LITTLE FALLS, NJ, FEBRUARY
26, 2007 –
Fueled by a still-booming economy and an accompanying
wave of consumerism, the Chinese market for professional
skin care products posted a robust 15% gain in 2006.
This rate outpaced the U.S. and European markets and
is expected to continue to do so over the next five
years, according to a recently published study by Kline
& Company. These prospects have skin care marketers
around the globe taking notice.
“The sheer size of this market alone makes it attractive,”
says Carrie Mellage, industry manager for the Consumer
Products practice of Kline’s research division. “Factor
in the growth potential and it’s easy to see why China
is becoming such a critical element in sales and marketing
strategies for the global consumer products industry,
especially for high-margin sectors like professional
According to the National Statistics Bureau of the
People’s Republic of China, disposable per capita
income has surged by an average of 11.3% over the
last five years. This has helped to drive personal
care expenditures up by 13.4% each year, Kline estimates.
This trend is a major force in the market for professional
skin care products––sold primarily through beauty
institutes, spas, and salons or dermatologist and
plastic surgery clinics––with Chinese consumers focusing
more of their attention––and their income––on enhancing
Kline’s study, PROFESSIONAL
SKIN CARE 2006, VOLUME III: CHINA, pegs the overall
market at $720 million at the manufacturer level and
rising, quickly gaining ground on the $870 million
U.S. market. In fact, the facial treatments sector
in China is currently the third-largest in the world,
larger than any single country in Europe, according
to preliminary data from Kline’s GLOBAL
COSMETICS & TOILETRIES 2006 service.
While it is already a highly fragmented market space,
with more than a thousand local brands competing with
approximately 100 imports, the promise of a steadily
expanding growth market is alluring. Kline’s study
forecasts annual growth of nearly 15% in China through
2011, compared to just over 9% for the U.S. market.
This will push sales in the Chinese market past the
$1.4 billion mark––and the U.S. market––within this
However, with this promise come significant hurdles.
The competition between foreign imports and local
Chinese brands has created a polarized pricing structure
that challenges marketers to find their niche for
both pricing and distribution.
“There are essentially two brand tiers: the foreign
brands and the local brands,” Mellage says. “Imports
are higher-end and tend to be more expensive, appealing
to upscale spas and beauty institutes. The local brands,
which account for a large majority of products on
the market, are low- to mid-priced and are generally
positioned for beauty institutes where there is less
emphasis on luxury and pampering.”
The lion’s share of skin care product sales through
professional channels in China belongs to the beauty
institutes, with about a 70% share. However, Kline’s
study suggests that the spa market is poised for a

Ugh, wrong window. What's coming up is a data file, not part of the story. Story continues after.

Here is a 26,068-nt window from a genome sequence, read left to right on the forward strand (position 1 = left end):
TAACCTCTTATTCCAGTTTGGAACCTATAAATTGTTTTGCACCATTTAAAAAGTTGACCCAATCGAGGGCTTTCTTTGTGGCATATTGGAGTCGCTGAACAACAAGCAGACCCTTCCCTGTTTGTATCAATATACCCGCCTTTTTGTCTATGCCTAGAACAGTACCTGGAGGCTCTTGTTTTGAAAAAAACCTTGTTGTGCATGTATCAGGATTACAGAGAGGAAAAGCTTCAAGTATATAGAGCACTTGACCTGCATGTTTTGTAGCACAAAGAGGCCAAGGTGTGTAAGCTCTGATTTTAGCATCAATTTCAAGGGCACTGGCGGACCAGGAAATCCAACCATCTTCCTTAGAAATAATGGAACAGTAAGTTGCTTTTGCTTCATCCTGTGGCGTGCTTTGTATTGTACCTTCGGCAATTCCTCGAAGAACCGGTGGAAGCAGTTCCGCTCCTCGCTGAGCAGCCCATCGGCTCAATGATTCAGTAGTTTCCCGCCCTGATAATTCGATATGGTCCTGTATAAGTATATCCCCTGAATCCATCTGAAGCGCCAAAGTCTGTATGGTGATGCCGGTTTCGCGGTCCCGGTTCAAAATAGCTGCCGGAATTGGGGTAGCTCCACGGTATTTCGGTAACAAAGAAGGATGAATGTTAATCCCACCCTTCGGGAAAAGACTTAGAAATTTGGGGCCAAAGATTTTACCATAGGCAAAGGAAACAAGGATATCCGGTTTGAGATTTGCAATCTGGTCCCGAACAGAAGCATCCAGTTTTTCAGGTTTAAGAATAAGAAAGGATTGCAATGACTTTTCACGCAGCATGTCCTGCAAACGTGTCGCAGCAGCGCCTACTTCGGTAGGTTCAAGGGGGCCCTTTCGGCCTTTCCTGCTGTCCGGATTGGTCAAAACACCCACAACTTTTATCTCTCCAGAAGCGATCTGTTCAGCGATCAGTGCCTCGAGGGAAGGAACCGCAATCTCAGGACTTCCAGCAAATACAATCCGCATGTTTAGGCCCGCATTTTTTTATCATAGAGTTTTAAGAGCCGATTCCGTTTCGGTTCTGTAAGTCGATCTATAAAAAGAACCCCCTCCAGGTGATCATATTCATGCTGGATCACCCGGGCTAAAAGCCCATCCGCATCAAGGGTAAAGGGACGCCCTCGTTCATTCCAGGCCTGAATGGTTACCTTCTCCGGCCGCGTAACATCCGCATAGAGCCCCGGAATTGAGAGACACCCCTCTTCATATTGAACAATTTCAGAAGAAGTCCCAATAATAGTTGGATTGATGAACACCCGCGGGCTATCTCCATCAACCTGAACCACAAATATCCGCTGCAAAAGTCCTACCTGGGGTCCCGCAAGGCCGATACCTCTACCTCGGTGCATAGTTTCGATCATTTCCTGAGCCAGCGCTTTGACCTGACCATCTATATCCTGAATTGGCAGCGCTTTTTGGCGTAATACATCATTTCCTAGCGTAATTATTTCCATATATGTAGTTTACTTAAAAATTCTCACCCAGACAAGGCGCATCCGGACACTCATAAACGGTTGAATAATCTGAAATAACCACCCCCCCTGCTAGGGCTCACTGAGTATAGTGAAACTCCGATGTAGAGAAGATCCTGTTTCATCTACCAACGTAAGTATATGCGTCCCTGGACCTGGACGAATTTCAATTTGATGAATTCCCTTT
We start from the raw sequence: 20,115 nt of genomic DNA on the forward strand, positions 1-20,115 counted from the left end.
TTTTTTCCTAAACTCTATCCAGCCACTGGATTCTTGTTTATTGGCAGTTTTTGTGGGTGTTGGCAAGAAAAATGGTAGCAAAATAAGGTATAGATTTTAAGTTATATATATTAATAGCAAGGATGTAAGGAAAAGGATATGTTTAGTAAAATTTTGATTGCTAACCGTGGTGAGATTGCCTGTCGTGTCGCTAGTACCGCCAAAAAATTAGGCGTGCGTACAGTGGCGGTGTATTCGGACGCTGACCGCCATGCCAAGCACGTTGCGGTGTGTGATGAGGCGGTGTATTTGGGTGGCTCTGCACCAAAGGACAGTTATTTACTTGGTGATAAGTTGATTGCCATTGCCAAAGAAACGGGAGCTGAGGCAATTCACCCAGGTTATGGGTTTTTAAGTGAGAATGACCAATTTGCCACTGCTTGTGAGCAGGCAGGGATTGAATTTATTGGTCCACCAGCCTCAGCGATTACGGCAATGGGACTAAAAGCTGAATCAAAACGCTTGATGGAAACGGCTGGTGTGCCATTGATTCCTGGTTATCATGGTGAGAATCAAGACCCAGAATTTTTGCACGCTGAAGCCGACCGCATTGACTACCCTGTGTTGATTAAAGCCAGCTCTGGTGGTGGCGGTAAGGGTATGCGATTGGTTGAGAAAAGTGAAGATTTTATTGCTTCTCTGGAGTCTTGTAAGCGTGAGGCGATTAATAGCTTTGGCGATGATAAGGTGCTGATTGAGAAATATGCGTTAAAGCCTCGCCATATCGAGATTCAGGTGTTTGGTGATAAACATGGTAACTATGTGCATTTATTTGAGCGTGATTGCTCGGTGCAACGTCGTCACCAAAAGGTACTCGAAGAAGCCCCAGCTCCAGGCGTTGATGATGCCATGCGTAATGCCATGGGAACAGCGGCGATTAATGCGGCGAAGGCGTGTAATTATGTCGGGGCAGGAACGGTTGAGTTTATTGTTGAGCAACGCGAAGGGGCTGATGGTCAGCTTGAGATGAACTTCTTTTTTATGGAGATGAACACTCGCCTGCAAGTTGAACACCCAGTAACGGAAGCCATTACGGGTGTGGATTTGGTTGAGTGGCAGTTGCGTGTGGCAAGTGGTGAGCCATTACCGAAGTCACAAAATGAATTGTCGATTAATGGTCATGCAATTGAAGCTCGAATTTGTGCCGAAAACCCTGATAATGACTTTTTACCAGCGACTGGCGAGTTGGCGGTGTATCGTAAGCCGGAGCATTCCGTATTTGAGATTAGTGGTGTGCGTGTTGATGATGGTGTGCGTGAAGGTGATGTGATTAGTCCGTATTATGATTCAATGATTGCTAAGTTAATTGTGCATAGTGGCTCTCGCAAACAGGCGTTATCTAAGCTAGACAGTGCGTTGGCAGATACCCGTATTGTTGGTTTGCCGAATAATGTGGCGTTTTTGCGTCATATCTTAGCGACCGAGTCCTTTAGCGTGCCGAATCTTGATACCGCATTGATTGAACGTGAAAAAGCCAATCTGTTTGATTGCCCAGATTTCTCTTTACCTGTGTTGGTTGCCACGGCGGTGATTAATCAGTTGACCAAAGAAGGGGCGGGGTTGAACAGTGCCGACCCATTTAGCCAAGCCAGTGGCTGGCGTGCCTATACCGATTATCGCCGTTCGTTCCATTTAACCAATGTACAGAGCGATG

surge, which would give the foreign brands a chance
at raising their market share.
“We’re expecting sales through spas in China to
grow by more than 17% a year over the next five years,”
says Mellage. “The emerging middle class is beginning
to discover the day spa, which offers some of the
same amenities of the full spa experience but at a
much more affordable price.”
While the Chinese professional skin care market
is younger than those of the U.S. and Europe, some
of the same trends are present.
“Even more so than in the Western markets, Chinese
consumers want the efficacy of a powerful clinical-type
product combined with the perceived benefits of natural
ingredients based in traditional Chinese medicines,”
says Susan Babinsky, senior vice president and head
of Kline’s Consumer Products consulting practice.
“This is a very viable value proposition in China,
and in fact may yield some novel new products and
ingredient platforms that could offer potential in
SKIN CARE 2006 is the fourth edition of Kline’s
comprehensive series on professional brands sold through
spas, salons, beauty institutes, physicians, and retail
stores. The 2006 edition comprises separate volumes
on the U.S., European, and Chinese markets, as well
as an executive overview of all three markets. Each
volume examines sales volume by product category and
distribution channel, market share by leading brands,
regional trends, and growth forecasts based on Kline’s
exclusive FutureView Scenario Forecasting Model.
For more information on this study series, go to
or contact Carrie
Mellage at +1-973-435-3412. In China, contact
Wang at +86-21-5382-6677. In Europe, contact Erin
Durham at +39-0331-976969.
To learn more about Kline’s customized consulting
capabilities for the consumer products industry, contact
Babinsky at +1-973-435-3365.
Established in 1959, Kline & Company (www.klinegroup.com)
is an international management consulting and market
research firm serving the consumer products, life
sciences, specialty chemicals, and energy industries.